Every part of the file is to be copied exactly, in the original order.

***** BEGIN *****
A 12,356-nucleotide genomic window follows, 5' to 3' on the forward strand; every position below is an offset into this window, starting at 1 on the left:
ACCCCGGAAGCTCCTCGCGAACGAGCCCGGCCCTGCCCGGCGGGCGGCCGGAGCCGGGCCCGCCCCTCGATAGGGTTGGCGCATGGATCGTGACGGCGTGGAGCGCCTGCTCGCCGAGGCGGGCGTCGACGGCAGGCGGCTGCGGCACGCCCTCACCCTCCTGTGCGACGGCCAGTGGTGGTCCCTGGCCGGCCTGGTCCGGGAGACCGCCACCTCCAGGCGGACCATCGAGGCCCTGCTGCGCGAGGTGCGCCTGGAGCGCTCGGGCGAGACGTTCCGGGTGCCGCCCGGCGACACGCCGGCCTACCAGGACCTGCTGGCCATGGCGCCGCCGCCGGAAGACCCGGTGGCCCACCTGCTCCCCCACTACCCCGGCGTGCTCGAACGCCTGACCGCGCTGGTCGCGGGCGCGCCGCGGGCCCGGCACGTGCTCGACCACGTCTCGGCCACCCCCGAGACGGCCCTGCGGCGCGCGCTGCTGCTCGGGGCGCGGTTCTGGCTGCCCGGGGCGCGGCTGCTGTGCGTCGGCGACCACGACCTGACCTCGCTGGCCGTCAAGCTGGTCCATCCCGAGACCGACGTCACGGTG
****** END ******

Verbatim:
A 12,356-nucleotide genomic window follows, 5' to 3' on the forward strand; every position below is an offset into this window, starting at 1 on the left:
ACCCCGGAAGCTCCTCGCGAACGAGCCCGGCCCTGCCCGGCGGGCGGCCGGAGCCGGGCCCGCCCCTCGATAGGGTTGGCGCATGGATCGTGACGGCGTGGAGCGCCTGCTCGCCGAGGCGGGCGTCGACGGCAGGCGGCTGCGGCACGCCCTCACCCTCCTGTGCGACGGCCAGTGGTGGTCCCTGGCCGGCCTGGTCCGGGAGACCGCCACCTCCAGGCGGACCATCGAGGCCCTGCTGCGCGAGGTGCGCCTGGAGCGCTCGGGCGAGACGTTCCGGGTGCCGCCCGGCGACACGCCGGCCTACCAGGACCTGCTGGCCATGGCGCCGCCGCCGGAAGACCCGGTGGCCCACCTGCTCCCCCACTACCCCGGCGTGCTCGAACGCCTGACCGCGCTGGTCGCGGGCGCGCCGCGGGCCCGGCACGTGCTCGACCACGTCTCGGCCACCCCCGAGACGGCCCTGCGGCGCGCGCTGCTGCTCGGGGCGCGGTTCTGGCTGCCCGGGGCGCGGCTGCTGTGCGTCGGCGACCACGACCTGACCTCGCTGGCCGTCAAGCTGGTCCATCCCGAGACCGACGTCACGGTG